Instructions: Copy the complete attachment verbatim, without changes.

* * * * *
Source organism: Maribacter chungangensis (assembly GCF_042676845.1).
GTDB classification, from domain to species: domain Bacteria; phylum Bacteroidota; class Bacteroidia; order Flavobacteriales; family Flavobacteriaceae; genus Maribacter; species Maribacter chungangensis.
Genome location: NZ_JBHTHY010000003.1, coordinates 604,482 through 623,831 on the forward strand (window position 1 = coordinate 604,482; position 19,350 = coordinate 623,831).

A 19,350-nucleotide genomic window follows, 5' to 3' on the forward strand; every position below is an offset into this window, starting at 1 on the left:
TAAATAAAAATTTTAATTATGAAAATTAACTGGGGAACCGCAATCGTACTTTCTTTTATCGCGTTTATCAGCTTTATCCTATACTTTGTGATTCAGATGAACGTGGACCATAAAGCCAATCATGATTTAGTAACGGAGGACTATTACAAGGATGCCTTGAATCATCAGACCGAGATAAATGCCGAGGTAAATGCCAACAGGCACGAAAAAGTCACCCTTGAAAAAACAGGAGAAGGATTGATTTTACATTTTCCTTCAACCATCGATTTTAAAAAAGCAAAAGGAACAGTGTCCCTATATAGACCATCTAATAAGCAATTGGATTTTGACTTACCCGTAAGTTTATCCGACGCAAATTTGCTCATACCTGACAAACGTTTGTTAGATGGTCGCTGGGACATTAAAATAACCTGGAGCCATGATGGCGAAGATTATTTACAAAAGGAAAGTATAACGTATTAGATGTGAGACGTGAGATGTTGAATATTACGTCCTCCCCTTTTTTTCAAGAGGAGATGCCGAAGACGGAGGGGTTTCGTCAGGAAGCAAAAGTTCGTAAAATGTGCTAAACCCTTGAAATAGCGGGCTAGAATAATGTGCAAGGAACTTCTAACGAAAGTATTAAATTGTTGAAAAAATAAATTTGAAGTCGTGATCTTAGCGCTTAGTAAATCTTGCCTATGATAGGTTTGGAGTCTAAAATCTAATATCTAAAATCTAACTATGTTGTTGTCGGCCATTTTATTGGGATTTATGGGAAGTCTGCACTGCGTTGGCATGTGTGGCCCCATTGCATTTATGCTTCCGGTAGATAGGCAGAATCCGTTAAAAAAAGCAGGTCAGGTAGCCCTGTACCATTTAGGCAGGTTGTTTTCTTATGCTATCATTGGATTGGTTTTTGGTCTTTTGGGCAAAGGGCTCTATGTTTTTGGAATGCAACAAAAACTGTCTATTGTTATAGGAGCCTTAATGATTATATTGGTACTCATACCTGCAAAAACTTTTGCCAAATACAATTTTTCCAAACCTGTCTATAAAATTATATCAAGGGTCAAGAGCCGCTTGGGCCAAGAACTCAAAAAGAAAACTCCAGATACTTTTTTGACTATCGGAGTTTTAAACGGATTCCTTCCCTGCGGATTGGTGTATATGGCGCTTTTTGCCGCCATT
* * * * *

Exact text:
Source organism: Maribacter chungangensis (assembly GCF_042676845.1).
GTDB classification, from domain to species: domain Bacteria; phylum Bacteroidota; class Bacteroidia; order Flavobacteriales; family Flavobacteriaceae; genus Maribacter; species Maribacter chungangensis.
Genome location: NZ_JBHTHY010000003.1, coordinates 604,482 through 623,831 on the forward strand (window position 1 = coordinate 604,482; position 19,350 = coordinate 623,831).

A 19,350-nucleotide genomic window follows, 5' to 3' on the forward strand; every position below is an offset into this window, starting at 1 on the left:
TAAATAAAAATTTTAATTATGAAAATTAACTGGGGAACCGCAATCGTACTTTCTTTTATCGCGTTTATCAGCTTTATCCTATACTTTGTGATTCAGATGAACGTGGACCATAAAGCCAATCATGATTTAGTAACGGAGGACTATTACAAGGATGCCTTGAATCATCAGACCGAGATAAATGCCGAGGTAAATGCCAACAGGCACGAAAAAGTCACCCTTGAAAAAACAGGAGAAGGATTGATTTTACATTTTCCTTCAACCATCGATTTTAAAAAAGCAAAAGGAACAGTGTCCCTATATAGACCATCTAATAAGCAATTGGATTTTGACTTACCCGTAAGTTTATCCGACGCAAATTTGCTCATACCTGACAAACGTTTGTTAGATGGTCGCTGGGACATTAAAATAACCTGGAGCCATGATGGCGAAGATTATTTACAAAAGGAAAGTATAACGTATTAGATGTGAGACGTGAGATGTTGAATATTACGTCCTCCCCTTTTTTTCAAGAGGAGATGCCGAAGACGGAGGGGTTTCGTCAGGAAGCAAAAGTTCGTAAAATGTGCTAAACCCTTGAAATAGCGGGCTAGAATAATGTGCAAGGAACTTCTAACGAAAGTATTAAATTGTTGAAAAAATAAATTTGAAGTCGTGATCTTAGCGCTTAGTAAATCTTGCCTATGATAGGTTTGGAGTCTAAAATCTAATATCTAAAATCTAACTATGTTGTTGTCGGCCATTTTATTGGGATTTATGGGAAGTCTGCACTGCGTTGGCATGTGTGGCCCCATTGCATTTATGCTTCCGGTAGATAGGCAGAATCCGTTAAAAAAAGCAGGTCAGGTAGCCCTGTACCATTTAGGCAGGTTGTTTTCTTATGCTATCATTGGATTGGTTTTTGGTCTTTTGGGCAAAGGGCTCTATGTTTTTGGAATGCAACAAAAACTGTCTATTGTTATAGGAGCCTTAATGATTATATTGGTACTCATACCTGCAAAAACTTTTGCCAAATACAATTTTTCCAAACCTGTCTATAAAATTATATCAAGGGTCAAGAGCCGCTTGGGCCAAGAACTCAAAAAGAAAACTCCAGATACTTTTTTGACTATCGGAGTTTTAAACGGATTCCTTCCCTGCGGATTGGTGTATATGGCGCTTTTTGCCGCCATT